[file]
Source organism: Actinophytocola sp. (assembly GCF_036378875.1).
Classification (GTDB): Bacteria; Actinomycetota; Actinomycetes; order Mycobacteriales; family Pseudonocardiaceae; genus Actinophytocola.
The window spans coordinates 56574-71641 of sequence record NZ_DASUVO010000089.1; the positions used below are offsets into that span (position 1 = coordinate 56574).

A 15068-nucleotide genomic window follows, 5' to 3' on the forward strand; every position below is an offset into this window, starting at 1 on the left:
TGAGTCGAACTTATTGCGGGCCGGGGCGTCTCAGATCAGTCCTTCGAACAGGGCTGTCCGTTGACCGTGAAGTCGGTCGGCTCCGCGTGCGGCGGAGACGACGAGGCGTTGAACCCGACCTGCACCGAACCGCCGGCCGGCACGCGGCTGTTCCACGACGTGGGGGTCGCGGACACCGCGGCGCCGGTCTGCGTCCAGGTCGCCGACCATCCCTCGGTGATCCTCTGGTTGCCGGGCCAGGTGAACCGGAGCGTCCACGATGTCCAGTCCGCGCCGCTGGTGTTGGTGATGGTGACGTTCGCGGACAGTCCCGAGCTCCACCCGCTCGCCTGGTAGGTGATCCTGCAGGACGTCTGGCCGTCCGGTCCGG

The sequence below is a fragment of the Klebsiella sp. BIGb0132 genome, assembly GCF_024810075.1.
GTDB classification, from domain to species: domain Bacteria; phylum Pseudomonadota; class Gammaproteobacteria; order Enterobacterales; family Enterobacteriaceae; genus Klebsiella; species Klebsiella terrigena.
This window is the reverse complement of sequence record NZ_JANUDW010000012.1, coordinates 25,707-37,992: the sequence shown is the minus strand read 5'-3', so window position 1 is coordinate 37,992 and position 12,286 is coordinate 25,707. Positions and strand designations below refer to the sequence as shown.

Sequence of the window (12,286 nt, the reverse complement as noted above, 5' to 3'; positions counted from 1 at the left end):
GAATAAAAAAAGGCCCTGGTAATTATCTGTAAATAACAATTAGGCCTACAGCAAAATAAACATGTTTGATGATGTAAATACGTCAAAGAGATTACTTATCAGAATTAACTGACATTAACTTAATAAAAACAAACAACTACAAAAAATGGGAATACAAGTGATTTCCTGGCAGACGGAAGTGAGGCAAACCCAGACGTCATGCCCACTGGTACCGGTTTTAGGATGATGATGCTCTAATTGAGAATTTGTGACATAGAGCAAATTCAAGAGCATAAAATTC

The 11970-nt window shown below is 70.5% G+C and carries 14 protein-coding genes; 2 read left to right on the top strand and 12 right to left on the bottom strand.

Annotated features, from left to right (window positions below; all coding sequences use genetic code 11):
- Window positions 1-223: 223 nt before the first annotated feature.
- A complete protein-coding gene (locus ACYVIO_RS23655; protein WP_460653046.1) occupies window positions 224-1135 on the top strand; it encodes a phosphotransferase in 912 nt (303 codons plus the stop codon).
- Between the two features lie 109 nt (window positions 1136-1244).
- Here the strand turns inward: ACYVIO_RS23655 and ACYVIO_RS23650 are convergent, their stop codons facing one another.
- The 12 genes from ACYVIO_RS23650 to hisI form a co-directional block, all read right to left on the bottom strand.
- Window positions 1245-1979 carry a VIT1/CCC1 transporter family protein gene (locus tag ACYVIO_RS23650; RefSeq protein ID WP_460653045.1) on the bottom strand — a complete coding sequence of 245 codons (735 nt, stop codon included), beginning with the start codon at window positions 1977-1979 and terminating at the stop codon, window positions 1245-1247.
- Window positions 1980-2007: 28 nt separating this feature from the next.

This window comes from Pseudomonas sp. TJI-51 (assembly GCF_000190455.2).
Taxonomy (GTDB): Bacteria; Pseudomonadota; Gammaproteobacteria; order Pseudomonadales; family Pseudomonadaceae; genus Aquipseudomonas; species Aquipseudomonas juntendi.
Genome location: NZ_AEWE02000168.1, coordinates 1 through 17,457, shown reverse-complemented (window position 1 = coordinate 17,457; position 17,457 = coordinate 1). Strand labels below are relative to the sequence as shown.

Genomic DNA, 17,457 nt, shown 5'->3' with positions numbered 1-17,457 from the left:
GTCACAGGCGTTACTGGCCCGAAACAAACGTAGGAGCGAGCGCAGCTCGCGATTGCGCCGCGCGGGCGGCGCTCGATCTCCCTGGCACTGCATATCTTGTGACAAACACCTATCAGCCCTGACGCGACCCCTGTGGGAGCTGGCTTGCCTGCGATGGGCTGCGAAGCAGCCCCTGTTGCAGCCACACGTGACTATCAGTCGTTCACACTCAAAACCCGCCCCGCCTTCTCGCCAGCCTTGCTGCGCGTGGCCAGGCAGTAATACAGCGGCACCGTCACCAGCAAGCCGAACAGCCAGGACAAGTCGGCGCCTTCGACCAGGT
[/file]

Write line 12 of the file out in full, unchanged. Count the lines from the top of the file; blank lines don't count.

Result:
Annotated features, from left to right (window positions below; all coding sequences use genetic code 11):